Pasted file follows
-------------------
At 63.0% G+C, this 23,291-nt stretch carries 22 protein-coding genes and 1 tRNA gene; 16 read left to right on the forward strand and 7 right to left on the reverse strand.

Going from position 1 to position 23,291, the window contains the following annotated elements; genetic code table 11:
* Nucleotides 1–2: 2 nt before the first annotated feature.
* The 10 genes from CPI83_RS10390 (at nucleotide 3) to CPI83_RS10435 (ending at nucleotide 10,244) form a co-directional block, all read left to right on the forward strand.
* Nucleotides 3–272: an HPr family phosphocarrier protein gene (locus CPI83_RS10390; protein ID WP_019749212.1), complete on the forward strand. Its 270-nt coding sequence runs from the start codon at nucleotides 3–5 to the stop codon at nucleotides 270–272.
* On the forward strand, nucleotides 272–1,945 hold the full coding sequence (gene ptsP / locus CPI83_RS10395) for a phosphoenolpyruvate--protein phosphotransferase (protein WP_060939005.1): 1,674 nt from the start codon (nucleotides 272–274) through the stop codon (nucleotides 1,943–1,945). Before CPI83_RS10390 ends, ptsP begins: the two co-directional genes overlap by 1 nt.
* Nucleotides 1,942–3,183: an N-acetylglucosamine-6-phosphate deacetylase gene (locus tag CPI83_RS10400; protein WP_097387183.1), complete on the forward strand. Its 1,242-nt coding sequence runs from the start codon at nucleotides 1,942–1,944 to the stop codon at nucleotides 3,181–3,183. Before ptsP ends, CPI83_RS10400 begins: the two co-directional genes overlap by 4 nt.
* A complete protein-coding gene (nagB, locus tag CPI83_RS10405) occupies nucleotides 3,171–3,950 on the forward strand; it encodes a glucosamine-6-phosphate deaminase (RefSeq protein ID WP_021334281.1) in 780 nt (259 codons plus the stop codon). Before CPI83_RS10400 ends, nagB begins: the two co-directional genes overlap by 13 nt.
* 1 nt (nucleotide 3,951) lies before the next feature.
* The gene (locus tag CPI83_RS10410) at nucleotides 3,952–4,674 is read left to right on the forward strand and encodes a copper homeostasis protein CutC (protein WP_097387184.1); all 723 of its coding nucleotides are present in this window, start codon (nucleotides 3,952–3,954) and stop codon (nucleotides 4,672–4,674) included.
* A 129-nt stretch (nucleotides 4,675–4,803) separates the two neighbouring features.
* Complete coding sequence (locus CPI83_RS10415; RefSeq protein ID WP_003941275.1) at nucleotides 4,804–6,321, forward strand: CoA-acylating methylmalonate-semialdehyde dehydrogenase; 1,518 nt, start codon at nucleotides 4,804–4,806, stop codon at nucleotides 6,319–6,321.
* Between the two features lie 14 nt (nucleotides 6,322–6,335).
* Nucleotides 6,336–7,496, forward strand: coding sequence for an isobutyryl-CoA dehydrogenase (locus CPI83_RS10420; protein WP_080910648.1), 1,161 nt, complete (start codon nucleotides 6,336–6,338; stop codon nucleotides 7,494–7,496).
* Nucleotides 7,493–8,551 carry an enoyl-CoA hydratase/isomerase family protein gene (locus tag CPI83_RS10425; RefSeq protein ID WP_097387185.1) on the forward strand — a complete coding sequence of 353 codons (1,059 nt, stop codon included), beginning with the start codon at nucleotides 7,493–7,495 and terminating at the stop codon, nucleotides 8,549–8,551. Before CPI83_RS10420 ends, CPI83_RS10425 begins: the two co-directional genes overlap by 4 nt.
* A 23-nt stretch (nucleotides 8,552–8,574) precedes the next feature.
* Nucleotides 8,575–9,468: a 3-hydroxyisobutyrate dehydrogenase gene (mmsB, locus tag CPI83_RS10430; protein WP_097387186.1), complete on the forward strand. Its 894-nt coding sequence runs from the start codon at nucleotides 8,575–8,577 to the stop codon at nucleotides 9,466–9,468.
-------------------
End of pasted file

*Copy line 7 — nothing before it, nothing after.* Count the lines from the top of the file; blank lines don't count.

* Nucleotides 1,942–3,183: an N-acetylglucosamine-6-phosphate deacetylase gene (locus tag CPI83_RS10400; protein WP_097387183.1), complete on the forward strand. Its 1,242-nt coding sequence runs from the start codon at nucleotides 1,942–1,944 to the stop codon at nucleotides 3,181–3,183. Before ptsP ends, CPI83_RS10400 begins: the two co-directional genes overlap by 4 nt.